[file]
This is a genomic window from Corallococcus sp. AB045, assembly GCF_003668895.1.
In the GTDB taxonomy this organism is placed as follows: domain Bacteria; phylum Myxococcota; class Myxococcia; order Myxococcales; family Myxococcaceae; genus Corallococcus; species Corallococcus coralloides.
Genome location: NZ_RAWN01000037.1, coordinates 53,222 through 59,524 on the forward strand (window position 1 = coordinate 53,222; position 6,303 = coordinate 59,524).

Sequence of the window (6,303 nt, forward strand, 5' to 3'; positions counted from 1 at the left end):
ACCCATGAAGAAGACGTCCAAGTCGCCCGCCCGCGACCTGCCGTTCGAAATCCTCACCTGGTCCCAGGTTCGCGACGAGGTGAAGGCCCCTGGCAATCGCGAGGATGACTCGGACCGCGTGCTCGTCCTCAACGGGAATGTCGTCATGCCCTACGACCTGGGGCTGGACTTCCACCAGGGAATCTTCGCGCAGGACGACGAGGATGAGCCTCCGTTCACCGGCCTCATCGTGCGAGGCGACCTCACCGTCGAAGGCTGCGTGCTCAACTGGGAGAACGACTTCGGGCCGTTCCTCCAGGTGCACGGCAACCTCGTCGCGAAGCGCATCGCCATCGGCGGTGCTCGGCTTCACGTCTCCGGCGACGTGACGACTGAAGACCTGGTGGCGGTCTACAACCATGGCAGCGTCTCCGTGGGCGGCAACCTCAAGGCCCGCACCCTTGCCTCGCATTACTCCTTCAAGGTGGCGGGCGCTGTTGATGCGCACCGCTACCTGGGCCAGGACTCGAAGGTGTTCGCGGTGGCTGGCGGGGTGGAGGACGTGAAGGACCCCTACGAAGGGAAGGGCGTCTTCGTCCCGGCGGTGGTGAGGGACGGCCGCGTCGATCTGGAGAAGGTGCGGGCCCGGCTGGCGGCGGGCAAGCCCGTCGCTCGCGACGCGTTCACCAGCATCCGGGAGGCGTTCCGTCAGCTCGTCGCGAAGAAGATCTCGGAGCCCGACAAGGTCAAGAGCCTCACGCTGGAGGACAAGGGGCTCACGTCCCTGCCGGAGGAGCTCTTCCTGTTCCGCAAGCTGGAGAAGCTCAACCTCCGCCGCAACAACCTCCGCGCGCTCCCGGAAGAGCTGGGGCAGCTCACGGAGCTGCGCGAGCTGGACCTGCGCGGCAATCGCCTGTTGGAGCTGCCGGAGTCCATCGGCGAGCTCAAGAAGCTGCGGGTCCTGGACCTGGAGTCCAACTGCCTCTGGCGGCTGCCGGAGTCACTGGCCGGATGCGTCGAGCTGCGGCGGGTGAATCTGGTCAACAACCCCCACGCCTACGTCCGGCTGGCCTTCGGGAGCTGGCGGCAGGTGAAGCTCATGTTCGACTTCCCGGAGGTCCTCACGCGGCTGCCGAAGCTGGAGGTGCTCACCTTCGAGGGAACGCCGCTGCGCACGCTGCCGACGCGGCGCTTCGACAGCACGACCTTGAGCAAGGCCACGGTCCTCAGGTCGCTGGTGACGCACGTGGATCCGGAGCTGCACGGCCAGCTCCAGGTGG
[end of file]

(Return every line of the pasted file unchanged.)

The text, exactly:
This is a genomic window from Corallococcus sp. AB045, assembly GCF_003668895.1.
In the GTDB taxonomy this organism is placed as follows: domain Bacteria; phylum Myxococcota; class Myxococcia; order Myxococcales; family Myxococcaceae; genus Corallococcus; species Corallococcus coralloides.
Genome location: NZ_RAWN01000037.1, coordinates 53,222 through 59,524 on the forward strand (window position 1 = coordinate 53,222; position 6,303 = coordinate 59,524).

Sequence of the window (6,303 nt, forward strand, 5' to 3'; positions counted from 1 at the left end):
ACCCATGAAGAAGACGTCCAAGTCGCCCGCCCGCGACCTGCCGTTCGAAATCCTCACCTGGTCCCAGGTTCGCGACGAGGTGAAGGCCCCTGGCAATCGCGAGGATGACTCGGACCGCGTGCTCGTCCTCAACGGGAATGTCGTCATGCCCTACGACCTGGGGCTGGACTTCCACCAGGGAATCTTCGCGCAGGACGACGAGGATGAGCCTCCGTTCACCGGCCTCATCGTGCGAGGCGACCTCACCGTCGAAGGCTGCGTGCTCAACTGGGAGAACGACTTCGGGCCGTTCCTCCAGGTGCACGGCAACCTCGTCGCGAAGCGCATCGCCATCGGCGGTGCTCGGCTTCACGTCTCCGGCGACGTGACGACTGAAGACCTGGTGGCGGTCTACAACCATGGCAGCGTCTCCGTGGGCGGCAACCTCAAGGCCCGCACCCTTGCCTCGCATTACTCCTTCAAGGTGGCGGGCGCTGTTGATGCGCACCGCTACCTGGGCCAGGACTCGAAGGTGTTCGCGGTGGCTGGCGGGGTGGAGGACGTGAAGGACCCCTACGAAGGGAAGGGCGTCTTCGTCCCGGCGGTGGTGAGGGACGGCCGCGTCGATCTGGAGAAGGTGCGGGCCCGGCTGGCGGCGGGCAAGCCCGTCGCTCGCGACGCGTTCACCAGCATCCGGGAGGCGTTCCGTCAGCTCGTCGCGAAGAAGATCTCGGAGCCCGACAAGGTCAAGAGCCTCACGCTGGAGGACAAGGGGCTCACGTCCCTGCCGGAGGAGCTCTTCCTGTTCCGCAAGCTGGAGAAGCTCAACCTCCGCCGCAACAACCTCCGCGCGCTCCCGGAAGAGCTGGGGCAGCTCACGGAGCTGCGCGAGCTGGACCTGCGCGGCAATCGCCTGTTGGAGCTGCCGGAGTCCATCGGCGAGCTCAAGAAGCTGCGGGTCCTGGACCTGGAGTCCAACTGCCTCTGGCGGCTGCCGGAGTCACTGGCCGGATGCGTCGAGCTGCGGCGGGTGAATCTGGTCAACAACCCCCACGCCTACGTCCGGCTGGCCTTCGGGAGCTGGCGGCAGGTGAAGCTCATGTTCGACTTCCCGGAGGTCCTCACGCGGCTGCCGAAGCTGGAGGTGCTCACCTTCGAGGGAACGCCGCTGCGCACGCTGCCGACGCGGCGCTTCGACAGCACGACCTTGAGCAAGGCCACGGTCCTCAGGTCGCTGGTGACGCACGTGGATCCGGAGCTGCACGGCCAGCTCCAGGTGG